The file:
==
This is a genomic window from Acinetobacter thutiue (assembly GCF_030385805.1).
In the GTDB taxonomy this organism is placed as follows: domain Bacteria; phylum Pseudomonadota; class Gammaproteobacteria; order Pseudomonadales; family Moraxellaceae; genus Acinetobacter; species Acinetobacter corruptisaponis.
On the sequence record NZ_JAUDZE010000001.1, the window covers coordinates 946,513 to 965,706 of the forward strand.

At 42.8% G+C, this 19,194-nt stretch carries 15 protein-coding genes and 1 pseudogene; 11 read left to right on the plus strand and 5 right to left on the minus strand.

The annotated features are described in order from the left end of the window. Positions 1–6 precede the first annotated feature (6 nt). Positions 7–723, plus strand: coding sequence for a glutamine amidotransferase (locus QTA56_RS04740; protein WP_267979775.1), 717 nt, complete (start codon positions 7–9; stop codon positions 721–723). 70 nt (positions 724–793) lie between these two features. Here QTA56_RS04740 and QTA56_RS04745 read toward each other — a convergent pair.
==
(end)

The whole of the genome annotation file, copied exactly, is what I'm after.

This is a genomic window from Acinetobacter thutiue (assembly GCF_030385805.1).
In the GTDB taxonomy this organism is placed as follows: domain Bacteria; phylum Pseudomonadota; class Gammaproteobacteria; order Pseudomonadales; family Moraxellaceae; genus Acinetobacter; species Acinetobacter corruptisaponis.
On the sequence record NZ_JAUDZE010000001.1, the window covers coordinates 946,513 to 965,706 of the forward strand.

At 42.8% G+C, this 19,194-nt stretch carries 15 protein-coding genes and 1 pseudogene; 11 read left to right on the plus strand and 5 right to left on the minus strand.

The annotated features are described in order from the left end of the window. Positions 1–6 precede the first annotated feature (6 nt). Positions 7–723, plus strand: coding sequence for a glutamine amidotransferase (locus QTA56_RS04740; protein WP_267979775.1), 717 nt, complete (start codon positions 7–9; stop codon positions 721–723). 70 nt (positions 724–793) lie between these two features. Here QTA56_RS04740 and QTA56_RS04745 read toward each other — a convergent pair.